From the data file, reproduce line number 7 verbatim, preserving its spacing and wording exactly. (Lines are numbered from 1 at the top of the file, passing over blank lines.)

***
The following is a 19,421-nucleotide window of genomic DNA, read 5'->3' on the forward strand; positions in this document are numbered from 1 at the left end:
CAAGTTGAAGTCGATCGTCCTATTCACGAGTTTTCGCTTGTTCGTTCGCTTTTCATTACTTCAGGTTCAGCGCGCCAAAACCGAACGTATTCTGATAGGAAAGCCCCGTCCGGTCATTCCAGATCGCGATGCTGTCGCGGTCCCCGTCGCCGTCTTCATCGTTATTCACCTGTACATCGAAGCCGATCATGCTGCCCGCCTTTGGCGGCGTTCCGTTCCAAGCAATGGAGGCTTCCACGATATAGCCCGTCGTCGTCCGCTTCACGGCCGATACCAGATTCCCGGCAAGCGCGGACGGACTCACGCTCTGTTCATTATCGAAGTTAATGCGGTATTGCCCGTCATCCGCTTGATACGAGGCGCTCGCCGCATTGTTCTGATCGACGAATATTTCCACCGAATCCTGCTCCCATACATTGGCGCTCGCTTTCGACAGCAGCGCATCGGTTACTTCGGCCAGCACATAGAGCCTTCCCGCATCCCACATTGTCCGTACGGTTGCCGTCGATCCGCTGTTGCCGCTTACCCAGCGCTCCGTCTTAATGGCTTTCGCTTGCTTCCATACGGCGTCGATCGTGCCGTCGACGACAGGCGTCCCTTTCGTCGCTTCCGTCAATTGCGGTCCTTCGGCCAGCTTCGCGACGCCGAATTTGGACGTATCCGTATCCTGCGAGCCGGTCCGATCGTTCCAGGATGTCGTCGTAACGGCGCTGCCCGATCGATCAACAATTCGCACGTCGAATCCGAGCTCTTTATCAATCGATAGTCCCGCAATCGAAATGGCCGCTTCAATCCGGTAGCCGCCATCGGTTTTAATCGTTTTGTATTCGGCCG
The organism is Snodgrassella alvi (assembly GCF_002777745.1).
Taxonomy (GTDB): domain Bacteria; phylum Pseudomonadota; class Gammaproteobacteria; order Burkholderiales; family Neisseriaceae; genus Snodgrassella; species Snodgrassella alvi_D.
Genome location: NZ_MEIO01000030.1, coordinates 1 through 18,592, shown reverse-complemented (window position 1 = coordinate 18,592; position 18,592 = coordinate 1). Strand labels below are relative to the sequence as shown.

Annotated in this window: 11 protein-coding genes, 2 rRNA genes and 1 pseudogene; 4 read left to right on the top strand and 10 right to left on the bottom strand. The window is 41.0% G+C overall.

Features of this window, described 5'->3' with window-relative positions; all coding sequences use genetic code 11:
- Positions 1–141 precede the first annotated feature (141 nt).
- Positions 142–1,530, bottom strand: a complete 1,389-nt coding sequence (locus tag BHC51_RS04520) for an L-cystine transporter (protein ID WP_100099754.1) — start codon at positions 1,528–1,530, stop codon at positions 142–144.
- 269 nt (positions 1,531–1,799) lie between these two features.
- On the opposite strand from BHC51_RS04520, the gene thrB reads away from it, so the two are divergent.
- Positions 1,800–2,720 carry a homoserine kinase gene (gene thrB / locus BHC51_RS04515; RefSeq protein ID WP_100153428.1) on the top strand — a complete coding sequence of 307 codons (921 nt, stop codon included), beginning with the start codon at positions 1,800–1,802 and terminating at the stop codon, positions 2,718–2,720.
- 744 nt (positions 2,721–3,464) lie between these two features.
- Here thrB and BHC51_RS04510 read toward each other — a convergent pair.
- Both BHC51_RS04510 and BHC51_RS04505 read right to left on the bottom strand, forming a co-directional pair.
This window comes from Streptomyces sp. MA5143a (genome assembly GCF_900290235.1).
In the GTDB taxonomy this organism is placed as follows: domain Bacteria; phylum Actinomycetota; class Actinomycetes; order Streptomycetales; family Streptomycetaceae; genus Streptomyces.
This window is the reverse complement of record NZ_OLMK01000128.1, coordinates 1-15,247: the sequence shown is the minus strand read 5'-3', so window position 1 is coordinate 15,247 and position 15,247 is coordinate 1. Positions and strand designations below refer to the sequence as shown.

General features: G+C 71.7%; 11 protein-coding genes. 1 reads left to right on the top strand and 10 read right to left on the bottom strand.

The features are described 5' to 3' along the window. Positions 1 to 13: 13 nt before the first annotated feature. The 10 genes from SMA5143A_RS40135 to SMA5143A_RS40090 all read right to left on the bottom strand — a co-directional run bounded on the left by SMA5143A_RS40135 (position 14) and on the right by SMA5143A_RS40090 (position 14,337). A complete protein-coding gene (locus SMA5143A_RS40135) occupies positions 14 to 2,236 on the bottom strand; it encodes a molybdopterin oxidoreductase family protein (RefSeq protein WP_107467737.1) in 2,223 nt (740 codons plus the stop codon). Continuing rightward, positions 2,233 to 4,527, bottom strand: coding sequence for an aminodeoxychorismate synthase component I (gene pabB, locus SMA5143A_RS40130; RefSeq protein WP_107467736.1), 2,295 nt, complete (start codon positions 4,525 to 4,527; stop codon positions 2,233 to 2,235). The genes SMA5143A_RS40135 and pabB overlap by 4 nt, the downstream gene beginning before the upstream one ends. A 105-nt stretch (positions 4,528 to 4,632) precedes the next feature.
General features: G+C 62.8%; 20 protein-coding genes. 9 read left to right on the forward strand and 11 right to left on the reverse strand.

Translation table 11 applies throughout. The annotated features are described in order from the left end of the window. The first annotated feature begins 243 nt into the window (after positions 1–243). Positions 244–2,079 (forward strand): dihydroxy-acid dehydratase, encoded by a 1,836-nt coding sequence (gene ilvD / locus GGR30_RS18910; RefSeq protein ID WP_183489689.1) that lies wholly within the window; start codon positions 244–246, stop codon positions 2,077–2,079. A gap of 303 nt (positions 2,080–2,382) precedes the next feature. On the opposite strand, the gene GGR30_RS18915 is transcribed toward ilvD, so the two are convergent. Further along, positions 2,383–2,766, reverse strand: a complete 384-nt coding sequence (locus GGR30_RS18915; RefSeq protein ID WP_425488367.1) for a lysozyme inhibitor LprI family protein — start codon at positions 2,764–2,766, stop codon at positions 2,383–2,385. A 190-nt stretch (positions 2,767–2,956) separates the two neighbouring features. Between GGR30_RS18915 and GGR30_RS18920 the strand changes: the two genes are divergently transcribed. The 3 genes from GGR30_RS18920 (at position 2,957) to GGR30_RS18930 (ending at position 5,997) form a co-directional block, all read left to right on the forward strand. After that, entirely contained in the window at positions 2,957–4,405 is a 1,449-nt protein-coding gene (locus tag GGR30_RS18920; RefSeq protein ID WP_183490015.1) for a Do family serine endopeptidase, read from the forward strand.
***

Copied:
Features of this window, described 5'->3' with window-relative positions; all coding sequences use genetic code 11: